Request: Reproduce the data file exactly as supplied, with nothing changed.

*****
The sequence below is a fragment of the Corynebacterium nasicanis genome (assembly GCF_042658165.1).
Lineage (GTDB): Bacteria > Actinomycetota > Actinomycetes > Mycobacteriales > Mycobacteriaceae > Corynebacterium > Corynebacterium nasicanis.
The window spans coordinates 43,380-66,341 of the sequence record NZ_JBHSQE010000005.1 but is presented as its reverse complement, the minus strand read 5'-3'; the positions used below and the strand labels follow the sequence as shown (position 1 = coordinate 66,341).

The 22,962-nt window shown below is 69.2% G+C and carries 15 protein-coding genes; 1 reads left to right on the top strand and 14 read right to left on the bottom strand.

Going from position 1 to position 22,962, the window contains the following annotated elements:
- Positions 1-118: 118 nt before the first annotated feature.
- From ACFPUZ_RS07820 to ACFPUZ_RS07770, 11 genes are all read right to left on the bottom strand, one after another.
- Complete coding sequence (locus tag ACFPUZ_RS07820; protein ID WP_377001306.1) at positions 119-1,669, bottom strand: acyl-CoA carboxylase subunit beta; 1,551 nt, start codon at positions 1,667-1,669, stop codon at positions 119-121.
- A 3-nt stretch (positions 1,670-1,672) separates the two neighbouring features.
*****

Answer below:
The sequence below is a fragment of the Corynebacterium nasicanis genome (assembly GCF_042658165.1).
Lineage (GTDB): Bacteria > Actinomycetota > Actinomycetes > Mycobacteriales > Mycobacteriaceae > Corynebacterium > Corynebacterium nasicanis.
The window spans coordinates 43,380-66,341 of the sequence record NZ_JBHSQE010000005.1 but is presented as its reverse complement, the minus strand read 5'-3'; the positions used below and the strand labels follow the sequence as shown (position 1 = coordinate 66,341).

The 22,962-nt window shown below is 69.2% G+C and carries 15 protein-coding genes; 1 reads left to right on the top strand and 14 read right to left on the bottom strand.

Going from position 1 to position 22,962, the window contains the following annotated elements:
- Positions 1-118: 118 nt before the first annotated feature.
- From ACFPUZ_RS07820 to ACFPUZ_RS07770, 11 genes are all read right to left on the bottom strand, one after another.
- Complete coding sequence (locus tag ACFPUZ_RS07820; protein ID WP_377001306.1) at positions 119-1,669, bottom strand: acyl-CoA carboxylase subunit beta; 1,551 nt, start codon at positions 1,667-1,669, stop codon at positions 119-121.
- A 3-nt stretch (positions 1,670-1,672) separates the two neighbouring features.